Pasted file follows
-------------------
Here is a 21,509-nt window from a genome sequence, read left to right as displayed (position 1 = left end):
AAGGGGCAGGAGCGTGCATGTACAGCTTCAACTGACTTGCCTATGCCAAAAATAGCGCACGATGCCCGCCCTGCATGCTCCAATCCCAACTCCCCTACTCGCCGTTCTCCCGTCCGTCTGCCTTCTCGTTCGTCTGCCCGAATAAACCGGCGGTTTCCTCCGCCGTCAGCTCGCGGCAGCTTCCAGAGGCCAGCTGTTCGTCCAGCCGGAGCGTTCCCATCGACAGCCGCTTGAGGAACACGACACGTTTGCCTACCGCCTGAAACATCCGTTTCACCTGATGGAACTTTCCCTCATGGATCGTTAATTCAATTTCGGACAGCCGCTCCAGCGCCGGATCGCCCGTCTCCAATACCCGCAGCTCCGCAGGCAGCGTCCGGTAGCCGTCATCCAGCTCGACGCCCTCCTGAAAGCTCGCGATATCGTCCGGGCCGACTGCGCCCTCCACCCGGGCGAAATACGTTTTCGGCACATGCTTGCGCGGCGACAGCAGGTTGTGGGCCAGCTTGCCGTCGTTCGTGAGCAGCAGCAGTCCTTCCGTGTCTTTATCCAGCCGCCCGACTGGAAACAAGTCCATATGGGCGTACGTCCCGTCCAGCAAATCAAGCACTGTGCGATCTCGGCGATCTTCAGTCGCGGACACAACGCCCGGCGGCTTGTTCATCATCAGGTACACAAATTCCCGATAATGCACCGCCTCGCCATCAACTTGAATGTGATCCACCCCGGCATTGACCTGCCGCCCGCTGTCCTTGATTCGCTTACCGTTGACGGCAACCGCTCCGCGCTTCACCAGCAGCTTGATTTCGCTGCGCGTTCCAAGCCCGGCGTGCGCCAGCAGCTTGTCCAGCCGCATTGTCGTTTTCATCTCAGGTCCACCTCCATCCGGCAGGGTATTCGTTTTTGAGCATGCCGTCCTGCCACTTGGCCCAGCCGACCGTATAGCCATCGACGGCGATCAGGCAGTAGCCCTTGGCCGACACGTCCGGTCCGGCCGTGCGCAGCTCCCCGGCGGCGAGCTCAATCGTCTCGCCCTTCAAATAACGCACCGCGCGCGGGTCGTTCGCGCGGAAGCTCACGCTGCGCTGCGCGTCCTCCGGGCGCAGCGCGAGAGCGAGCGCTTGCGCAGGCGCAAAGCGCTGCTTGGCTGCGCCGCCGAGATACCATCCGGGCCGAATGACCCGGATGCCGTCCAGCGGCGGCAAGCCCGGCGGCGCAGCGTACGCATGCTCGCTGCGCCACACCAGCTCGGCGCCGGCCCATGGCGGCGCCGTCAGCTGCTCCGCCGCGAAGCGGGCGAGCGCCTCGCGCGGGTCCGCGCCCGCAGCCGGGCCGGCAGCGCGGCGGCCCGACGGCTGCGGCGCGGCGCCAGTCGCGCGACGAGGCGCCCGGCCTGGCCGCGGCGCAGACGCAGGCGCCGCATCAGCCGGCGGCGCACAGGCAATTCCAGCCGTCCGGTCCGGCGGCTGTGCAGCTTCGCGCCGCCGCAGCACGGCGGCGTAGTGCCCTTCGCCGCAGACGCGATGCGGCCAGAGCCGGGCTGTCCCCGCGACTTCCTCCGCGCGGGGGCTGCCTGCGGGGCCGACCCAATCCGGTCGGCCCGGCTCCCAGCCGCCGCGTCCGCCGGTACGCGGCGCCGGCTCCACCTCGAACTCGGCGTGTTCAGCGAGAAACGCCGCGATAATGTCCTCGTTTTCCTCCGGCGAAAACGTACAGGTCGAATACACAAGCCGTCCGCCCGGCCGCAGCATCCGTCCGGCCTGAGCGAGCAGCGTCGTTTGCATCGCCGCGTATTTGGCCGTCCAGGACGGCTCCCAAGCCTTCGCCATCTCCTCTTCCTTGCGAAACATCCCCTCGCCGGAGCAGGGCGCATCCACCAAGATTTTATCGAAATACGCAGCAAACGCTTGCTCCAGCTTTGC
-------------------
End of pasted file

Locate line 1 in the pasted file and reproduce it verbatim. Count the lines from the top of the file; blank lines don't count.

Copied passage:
Here is a 21,509-nt window from a genome sequence, read left to right as displayed (position 1 = left end):